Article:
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Exodus 20: 8-11, the Fourth Commandment, says [8] “Remember the Sabbath day, to keep it holy. [9] Six days you shall labour and do all your work, [10] but the seventh day is the Sabbath of the Lord your God.

In it you shall do no work: you, nor your son, nor your daughter, nor your male servant, nor your female servant, nor your cattle, nor your stranger who is within your gates. [11] For in six days the Lord made the heavens and the earth, the sea, and all that is in them, and rested the seventh day. Therefore, the Lord blessed the Sabbath day and hallowed it.” Was the Sabbath changed from the seventh day (Saturday) of the week to the first day (Sunday)? Well, yes and no. Let’s deal with the ‘no’ first. God, ‘with whom there is no variation or shadow of turning’ (James 1: 17) does not change (Malachi 3: 6). The Israelites received two laws from Moses: The Law of Moses, that of ordinances and ceremonies; and the Law of God, embodied in the 10 Commandments, which is an expression of God’s character.

If God does not change, neither will His law. “My covenant I will not break, nor alter the word that has gone out of my lips,” Psalm 89: 34. “I know that everything God does will endure forever; nothing can be added to it and nothing taken from it,” Ecclesiastes 3: 14. “The works of his hands are faithful and just; all his precepts are trustworthy. They are steadfast forever and ever, done in faithfulness and uprightness,” Psalm 111: 7, 8. God gave His law to the Israelites at Mount Sinai. Amid thunder and lightning, a thick cloud covered the mountain, and a trumpet blasted. These laws we written with God’s own fingers.

What about New Testament?

In the New Testament, the seventh day of the week is called the Sabbath, which is Saturday; it is mentioned 58 times. The first day of the week is mentioned eight times. It is simply called the first day of the week, and it is always differentiated from the Sabbath. This in itself is evidence for the continued validity of the seventh-day Sabbath. Gospel writers recorded Jesus and the apostles going to the synagogue on Sabbath as their ‘custom’ (Luke 4: 16). Jesus said; “I have kept my Father’s commandments,” John 15: 10. The women who went to anoint His body after his death ‘rested on the Sabbath according to the commandment’ (Luke 23:56). Nearly all of the incidents reported of the apostles’ preaching occurred on the seventh-day Sabbath. Of all the accusations the Jews made against the apostles, never once did they accuse the apostles of breaking the Sabbath after Jesus had left. Taking note that they were all killed in horrible ways except John who’s eyes were gorged out and isolated on the island of Patmos.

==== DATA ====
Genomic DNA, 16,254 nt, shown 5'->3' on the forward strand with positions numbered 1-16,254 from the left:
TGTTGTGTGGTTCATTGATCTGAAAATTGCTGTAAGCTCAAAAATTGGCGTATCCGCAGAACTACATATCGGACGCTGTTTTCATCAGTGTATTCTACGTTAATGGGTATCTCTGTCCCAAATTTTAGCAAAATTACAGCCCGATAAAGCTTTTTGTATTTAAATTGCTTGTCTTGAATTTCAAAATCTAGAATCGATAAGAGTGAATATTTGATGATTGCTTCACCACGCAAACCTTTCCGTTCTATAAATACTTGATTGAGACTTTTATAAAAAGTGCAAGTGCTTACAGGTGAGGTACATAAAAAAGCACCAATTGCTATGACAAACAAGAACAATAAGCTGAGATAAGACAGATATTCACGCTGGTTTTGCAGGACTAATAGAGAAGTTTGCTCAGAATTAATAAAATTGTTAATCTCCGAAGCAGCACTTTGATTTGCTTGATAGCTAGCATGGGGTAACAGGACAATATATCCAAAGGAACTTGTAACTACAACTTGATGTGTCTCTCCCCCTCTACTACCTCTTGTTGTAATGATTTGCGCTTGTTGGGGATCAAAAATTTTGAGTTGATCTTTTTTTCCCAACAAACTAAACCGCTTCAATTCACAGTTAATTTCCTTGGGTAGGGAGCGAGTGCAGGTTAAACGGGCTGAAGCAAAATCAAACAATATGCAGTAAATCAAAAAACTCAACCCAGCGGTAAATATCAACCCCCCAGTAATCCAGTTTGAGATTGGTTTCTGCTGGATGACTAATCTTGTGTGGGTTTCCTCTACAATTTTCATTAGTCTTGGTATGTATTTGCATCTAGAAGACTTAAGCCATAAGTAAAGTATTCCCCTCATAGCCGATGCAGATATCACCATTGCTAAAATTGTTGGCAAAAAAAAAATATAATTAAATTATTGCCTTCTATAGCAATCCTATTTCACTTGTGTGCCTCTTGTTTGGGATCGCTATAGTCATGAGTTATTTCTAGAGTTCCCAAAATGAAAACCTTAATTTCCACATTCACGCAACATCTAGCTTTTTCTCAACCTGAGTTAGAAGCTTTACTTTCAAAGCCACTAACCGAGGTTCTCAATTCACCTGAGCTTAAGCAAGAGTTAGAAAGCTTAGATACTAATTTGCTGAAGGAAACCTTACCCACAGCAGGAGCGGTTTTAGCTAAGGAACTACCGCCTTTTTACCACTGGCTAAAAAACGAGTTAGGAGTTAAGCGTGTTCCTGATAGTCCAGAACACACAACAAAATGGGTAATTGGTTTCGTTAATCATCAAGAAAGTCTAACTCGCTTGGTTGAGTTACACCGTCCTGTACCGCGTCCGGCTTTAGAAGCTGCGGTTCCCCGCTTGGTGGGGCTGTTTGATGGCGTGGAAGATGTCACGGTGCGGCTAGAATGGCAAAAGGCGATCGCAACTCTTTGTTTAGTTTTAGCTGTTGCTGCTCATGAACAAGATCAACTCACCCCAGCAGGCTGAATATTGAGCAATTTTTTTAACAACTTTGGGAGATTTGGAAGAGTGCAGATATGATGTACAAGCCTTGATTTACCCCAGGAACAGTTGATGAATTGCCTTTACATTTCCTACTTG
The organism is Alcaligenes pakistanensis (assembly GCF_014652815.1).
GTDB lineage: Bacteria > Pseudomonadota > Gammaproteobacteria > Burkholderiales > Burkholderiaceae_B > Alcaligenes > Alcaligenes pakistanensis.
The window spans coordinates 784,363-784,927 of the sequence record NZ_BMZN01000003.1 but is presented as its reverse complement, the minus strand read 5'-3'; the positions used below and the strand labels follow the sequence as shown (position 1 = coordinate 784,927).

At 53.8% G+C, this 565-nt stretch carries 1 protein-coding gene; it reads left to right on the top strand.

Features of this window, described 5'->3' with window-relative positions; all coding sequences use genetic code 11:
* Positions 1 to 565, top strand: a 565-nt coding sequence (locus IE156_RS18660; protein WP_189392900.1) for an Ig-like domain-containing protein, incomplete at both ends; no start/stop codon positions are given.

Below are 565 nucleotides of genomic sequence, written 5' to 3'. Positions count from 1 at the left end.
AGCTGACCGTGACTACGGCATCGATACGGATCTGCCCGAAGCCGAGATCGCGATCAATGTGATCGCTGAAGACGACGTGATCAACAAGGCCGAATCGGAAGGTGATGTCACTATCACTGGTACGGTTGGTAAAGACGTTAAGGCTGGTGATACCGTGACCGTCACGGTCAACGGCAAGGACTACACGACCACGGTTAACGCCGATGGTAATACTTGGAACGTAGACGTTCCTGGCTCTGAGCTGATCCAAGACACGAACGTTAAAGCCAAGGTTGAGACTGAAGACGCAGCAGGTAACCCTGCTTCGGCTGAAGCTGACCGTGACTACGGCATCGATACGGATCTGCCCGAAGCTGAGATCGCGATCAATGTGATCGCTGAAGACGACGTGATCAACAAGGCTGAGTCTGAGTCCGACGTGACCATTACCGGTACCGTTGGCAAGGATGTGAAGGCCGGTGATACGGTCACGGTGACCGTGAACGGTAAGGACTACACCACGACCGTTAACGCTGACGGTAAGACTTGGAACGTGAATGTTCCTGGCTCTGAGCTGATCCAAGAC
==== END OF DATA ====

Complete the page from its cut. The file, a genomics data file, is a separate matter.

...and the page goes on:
Did Jesus, His death change true Sabbath? No

Some teach that after Christ’s death and resurrection, the Old Testament law was done away with and a new covenant took its place. But Jesus Himself said; “Do not think that I came to destroy the law or the prophets. I did not come to destroy but to fulfil. For assuredly, I say to you, till heaven and earth pass away, one jot or one tittle will by no means pass from the law till all is fulfilled” (Matthew 5:17, 18). The law of Moses, which foreshadowed Christ’s sacrifice, was indeed made irrelevant, but Paul maintains that the Law of God is to be kept, though we now be under grace. “Do we then make void the law through faith? God forbid; yea, we establish the law” (Romans 3:31). Paul went to Synagogue (church) on Saturday until his death.